A Milos Forman Film Starring Jack Nicholson, Louise Fletcher and William Redfield. Based on the novel by Ken Kesey. Directed by Milos Forman. Now at the Towne Theatre, Greenfield at 10 Mile.
In recent years the squalid and non-rehabilitative conditions of American mental institutions have been coming slowly to light. Much like the criminal prisons upon which they are patterned, the mental wards tend to create more problems for patients than they solve: often stringing them out on drugs, administering punishment (in the form of electro-shock treatments) disguised as therapy, and providing a generally brutal and insensitive atmosphere to add to the initial problems of the patients.
Worse, until very recently, residents of such institutions in most states had no constitutional rights whatsoever, and could literally be kept in confinement for their entire lives without due process, jury trials or any other form of justice other than the whims of twisted psychologists or their own families. It's almost a maxim now that the one way to insure that patients will remain psychologically sick and twisted forever is precisely to keep them confined in mental institutions.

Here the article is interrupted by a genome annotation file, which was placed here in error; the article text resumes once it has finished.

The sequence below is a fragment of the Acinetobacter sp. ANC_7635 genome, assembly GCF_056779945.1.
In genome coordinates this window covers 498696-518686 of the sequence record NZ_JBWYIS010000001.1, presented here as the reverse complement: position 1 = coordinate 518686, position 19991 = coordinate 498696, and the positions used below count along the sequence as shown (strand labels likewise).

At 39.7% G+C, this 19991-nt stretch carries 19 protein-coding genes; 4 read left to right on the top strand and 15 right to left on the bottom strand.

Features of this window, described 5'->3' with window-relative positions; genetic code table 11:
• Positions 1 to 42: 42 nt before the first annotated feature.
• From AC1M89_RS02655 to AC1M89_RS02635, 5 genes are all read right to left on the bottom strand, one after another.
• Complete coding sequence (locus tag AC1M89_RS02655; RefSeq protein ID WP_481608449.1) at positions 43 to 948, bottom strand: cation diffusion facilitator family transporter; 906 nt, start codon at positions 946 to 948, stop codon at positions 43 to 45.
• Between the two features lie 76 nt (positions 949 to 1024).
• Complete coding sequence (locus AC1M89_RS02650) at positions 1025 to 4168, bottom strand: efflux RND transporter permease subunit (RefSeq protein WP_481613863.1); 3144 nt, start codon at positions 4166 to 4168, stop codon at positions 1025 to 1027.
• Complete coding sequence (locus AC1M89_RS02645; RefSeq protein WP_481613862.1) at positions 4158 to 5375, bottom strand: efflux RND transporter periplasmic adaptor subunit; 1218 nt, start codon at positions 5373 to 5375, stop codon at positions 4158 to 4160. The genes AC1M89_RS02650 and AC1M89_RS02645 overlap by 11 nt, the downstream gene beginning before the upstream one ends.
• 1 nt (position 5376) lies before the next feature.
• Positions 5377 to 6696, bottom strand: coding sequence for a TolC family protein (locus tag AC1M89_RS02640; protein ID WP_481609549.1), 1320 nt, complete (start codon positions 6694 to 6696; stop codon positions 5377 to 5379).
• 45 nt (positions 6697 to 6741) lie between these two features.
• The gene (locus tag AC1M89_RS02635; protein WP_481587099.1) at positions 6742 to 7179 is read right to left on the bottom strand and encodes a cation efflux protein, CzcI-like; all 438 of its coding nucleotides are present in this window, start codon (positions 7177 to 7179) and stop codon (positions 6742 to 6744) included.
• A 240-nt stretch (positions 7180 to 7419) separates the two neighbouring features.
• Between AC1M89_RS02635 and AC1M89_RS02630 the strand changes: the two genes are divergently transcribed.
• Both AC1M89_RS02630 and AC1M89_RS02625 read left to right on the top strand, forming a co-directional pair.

Milos Forman's gripping, deeply depressing yet hilarious film, One Flew Over the Cuckoo's Nest, succeeds brilliantly in capturing the essence of such institutions with frightening realism. Jack Nicholson plays a mentally sane prison inmate transferred to a psycho ward due to "resentment of authority." In the succeeding months, the insanity of the institution, and its power to intern him forever beyond his original prison sentence, drives him berserk. Nicholson attempts to enliven the institution, provide actual programs tor the inmates, and inspire them to cure themselves. His unorthodox methods and violation of institution rules get him sent down time after time for daily treatments of 10,000 volts in the head (shown in powerful realism), and eventually he is lobotomized into a total vegetable.
The fear, regimentation, insensitivity and Catch-22 bureaucracy of the institution are well portrayed indeed. This is not a movie to see if you're looking for a lift, however. It has it's hilarious moments, as do all of Nicholson's films, but the stark reality of the situation will have you frightened to death by the end.